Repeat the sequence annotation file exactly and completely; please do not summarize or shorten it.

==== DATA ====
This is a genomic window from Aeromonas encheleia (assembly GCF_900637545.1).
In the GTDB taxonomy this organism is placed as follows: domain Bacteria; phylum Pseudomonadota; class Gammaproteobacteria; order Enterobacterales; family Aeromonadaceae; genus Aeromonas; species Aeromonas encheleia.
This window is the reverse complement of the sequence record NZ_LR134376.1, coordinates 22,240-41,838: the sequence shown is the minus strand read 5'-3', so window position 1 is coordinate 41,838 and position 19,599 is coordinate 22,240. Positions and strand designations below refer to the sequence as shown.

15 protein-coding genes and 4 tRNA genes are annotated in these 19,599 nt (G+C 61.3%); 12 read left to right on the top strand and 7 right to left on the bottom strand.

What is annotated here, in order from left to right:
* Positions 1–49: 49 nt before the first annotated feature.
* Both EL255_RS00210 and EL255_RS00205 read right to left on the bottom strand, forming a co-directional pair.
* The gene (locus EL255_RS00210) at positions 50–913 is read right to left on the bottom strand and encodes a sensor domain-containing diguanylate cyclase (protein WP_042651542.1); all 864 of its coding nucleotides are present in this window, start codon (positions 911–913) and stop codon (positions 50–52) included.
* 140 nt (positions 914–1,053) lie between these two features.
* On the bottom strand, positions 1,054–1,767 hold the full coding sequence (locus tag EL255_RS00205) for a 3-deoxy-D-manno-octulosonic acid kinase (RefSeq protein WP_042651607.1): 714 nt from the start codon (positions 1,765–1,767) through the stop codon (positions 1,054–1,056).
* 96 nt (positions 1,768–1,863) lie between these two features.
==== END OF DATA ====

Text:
This is a genomic window from Aeromonas encheleia (assembly GCF_900637545.1).
In the GTDB taxonomy this organism is placed as follows: domain Bacteria; phylum Pseudomonadota; class Gammaproteobacteria; order Enterobacterales; family Aeromonadaceae; genus Aeromonas; species Aeromonas encheleia.
This window is the reverse complement of the sequence record NZ_LR134376.1, coordinates 22,240-41,838: the sequence shown is the minus strand read 5'-3', so window position 1 is coordinate 41,838 and position 19,599 is coordinate 22,240. Positions and strand designations below refer to the sequence as shown.

15 protein-coding genes and 4 tRNA genes are annotated in these 19,599 nt (G+C 61.3%); 12 read left to right on the top strand and 7 right to left on the bottom strand.

What is annotated here, in order from left to right:
* Positions 1–49: 49 nt before the first annotated feature.
* Both EL255_RS00210 and EL255_RS00205 read right to left on the bottom strand, forming a co-directional pair.
* The gene (locus EL255_RS00210) at positions 50–913 is read right to left on the bottom strand and encodes a sensor domain-containing diguanylate cyclase (protein WP_042651542.1); all 864 of its coding nucleotides are present in this window, start codon (positions 911–913) and stop codon (positions 50–52) included.
* 140 nt (positions 914–1,053) lie between these two features.
* On the bottom strand, positions 1,054–1,767 hold the full coding sequence (locus tag EL255_RS00205) for a 3-deoxy-D-manno-octulosonic acid kinase (RefSeq protein WP_042651607.1): 714 nt from the start codon (positions 1,765–1,767) through the stop codon (positions 1,054–1,056).
* 96 nt (positions 1,768–1,863) lie between these two features.